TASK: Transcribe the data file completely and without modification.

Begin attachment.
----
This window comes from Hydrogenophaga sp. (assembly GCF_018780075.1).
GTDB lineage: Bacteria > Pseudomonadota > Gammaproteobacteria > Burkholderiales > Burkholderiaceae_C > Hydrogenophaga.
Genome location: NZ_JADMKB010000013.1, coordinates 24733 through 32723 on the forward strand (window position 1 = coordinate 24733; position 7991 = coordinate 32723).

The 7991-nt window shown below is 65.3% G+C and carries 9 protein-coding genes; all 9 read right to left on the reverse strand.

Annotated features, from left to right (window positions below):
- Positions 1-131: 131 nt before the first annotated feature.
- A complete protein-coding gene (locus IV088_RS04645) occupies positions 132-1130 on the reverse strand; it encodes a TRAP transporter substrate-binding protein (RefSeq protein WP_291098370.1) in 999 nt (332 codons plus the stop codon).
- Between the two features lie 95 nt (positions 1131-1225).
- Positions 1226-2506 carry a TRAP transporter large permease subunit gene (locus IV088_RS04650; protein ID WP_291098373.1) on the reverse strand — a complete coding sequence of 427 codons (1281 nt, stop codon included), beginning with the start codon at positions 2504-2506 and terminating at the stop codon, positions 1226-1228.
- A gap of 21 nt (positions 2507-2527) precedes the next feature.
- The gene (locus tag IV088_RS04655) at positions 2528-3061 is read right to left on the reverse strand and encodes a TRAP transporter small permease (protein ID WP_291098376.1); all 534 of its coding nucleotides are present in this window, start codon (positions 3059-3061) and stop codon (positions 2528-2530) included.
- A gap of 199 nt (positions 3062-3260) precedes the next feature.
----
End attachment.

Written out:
This window comes from Hydrogenophaga sp. (assembly GCF_018780075.1).
GTDB lineage: Bacteria > Pseudomonadota > Gammaproteobacteria > Burkholderiales > Burkholderiaceae_C > Hydrogenophaga.
Genome location: NZ_JADMKB010000013.1, coordinates 24733 through 32723 on the forward strand (window position 1 = coordinate 24733; position 7991 = coordinate 32723).

The 7991-nt window shown below is 65.3% G+C and carries 9 protein-coding genes; all 9 read right to left on the reverse strand.

Annotated features, from left to right (window positions below):
- Positions 1-131: 131 nt before the first annotated feature.
- A complete protein-coding gene (locus IV088_RS04645) occupies positions 132-1130 on the reverse strand; it encodes a TRAP transporter substrate-binding protein (RefSeq protein WP_291098370.1) in 999 nt (332 codons plus the stop codon).
- Between the two features lie 95 nt (positions 1131-1225).
- Positions 1226-2506 carry a TRAP transporter large permease subunit gene (locus IV088_RS04650; protein ID WP_291098373.1) on the reverse strand — a complete coding sequence of 427 codons (1281 nt, stop codon included), beginning with the start codon at positions 2504-2506 and terminating at the stop codon, positions 1226-1228.
- A gap of 21 nt (positions 2507-2527) precedes the next feature.
- The gene (locus tag IV088_RS04655) at positions 2528-3061 is read right to left on the reverse strand and encodes a TRAP transporter small permease (protein ID WP_291098376.1); all 534 of its coding nucleotides are present in this window, start codon (positions 3059-3061) and stop codon (positions 2528-2530) included.
- A gap of 199 nt (positions 3062-3260) precedes the next feature.